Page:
Security Deposits

Our landlord has been commingling our Security Deposits for decades (he owns and or manages approximately 380 buildings). We have his "yes, I've commingled, so what?" on tape).

The New York General Obligations Law §7-103 provides that the security deposit held by the Landlord must be maintained in a segregated bank account and not co-mingled with the Landlord’s own money. The bank selected must have a place of business in the state. If the security amount is more than seven hundred and fifty dollars and is for a rental term of more than one hundred and twenty days, the segregated account must be an interest bearing account. The Landlord also has to notify the Tenant, in writing, of the name and address of the bank and the sum deposited.
If the landlord commingles a security deposit with personal funds, the commingling of the funds constitutes a conversion under the law, and the tenant is entitled to the immediate return of the commingled funds. Failure by the landlord to maintain the funds in a segregated account will preclude the Landlord from using the security deposit for unpaid rent or to repair any damages caused by the tenant to the premises.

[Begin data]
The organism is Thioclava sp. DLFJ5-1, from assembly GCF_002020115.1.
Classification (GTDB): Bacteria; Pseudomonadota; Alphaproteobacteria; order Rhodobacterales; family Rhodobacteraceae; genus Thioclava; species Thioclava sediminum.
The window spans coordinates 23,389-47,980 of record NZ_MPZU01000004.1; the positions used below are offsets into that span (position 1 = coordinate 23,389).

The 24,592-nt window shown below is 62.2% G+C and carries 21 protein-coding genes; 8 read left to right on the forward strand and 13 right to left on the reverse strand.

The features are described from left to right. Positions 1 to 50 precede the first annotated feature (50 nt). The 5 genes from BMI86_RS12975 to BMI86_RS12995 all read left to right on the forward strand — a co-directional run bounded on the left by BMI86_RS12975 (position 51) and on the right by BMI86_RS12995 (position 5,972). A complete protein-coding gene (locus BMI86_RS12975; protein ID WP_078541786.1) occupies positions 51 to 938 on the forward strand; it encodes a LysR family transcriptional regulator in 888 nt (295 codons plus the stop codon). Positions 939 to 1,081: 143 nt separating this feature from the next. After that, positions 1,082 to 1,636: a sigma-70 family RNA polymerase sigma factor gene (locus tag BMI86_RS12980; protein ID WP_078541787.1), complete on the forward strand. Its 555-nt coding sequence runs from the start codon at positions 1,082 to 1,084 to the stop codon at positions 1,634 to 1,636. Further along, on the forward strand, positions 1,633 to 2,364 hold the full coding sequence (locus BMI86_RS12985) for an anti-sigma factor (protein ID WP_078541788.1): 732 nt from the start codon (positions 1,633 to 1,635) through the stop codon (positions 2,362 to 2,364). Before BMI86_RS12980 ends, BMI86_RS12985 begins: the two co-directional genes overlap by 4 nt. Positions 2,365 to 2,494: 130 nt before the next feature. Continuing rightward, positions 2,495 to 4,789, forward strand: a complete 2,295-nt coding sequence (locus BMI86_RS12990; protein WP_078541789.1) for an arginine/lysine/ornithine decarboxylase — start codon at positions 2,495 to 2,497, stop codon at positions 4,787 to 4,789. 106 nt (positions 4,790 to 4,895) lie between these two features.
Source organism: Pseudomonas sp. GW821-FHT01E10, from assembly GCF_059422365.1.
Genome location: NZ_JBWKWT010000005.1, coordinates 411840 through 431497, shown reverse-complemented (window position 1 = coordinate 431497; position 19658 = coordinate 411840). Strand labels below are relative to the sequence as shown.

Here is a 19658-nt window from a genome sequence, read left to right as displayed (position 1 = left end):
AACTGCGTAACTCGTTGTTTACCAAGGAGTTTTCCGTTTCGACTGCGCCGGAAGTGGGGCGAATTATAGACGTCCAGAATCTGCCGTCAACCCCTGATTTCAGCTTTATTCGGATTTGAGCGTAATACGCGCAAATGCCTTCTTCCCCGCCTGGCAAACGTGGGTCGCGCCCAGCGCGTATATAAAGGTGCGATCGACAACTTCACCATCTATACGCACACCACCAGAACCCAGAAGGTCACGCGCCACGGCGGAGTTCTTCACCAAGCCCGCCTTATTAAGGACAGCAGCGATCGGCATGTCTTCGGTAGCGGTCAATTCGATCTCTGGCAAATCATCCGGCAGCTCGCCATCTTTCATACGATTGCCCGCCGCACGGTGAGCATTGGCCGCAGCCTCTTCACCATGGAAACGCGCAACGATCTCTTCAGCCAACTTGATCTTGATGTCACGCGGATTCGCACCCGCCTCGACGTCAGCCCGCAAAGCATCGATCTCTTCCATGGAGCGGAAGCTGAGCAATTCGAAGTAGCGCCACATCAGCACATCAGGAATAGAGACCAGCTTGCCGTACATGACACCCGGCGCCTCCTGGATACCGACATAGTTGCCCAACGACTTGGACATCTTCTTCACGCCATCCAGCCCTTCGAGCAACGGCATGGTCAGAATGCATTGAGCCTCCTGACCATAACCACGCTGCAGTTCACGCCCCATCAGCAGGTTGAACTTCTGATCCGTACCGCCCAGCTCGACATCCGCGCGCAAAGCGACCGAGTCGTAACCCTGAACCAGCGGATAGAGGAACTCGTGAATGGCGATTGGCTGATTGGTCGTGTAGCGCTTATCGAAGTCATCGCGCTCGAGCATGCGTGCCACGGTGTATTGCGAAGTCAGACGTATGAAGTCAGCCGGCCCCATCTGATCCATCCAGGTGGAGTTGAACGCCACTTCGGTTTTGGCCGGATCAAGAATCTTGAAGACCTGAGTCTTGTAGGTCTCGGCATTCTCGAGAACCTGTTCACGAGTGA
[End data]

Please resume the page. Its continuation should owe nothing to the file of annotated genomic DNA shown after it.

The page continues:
The advice I give to my friends and to my AptStar clients is the time to take steps to ensure you get your security deposit back is when you are given the keys to your new apartment and before you actually move in.

For what to do: read here.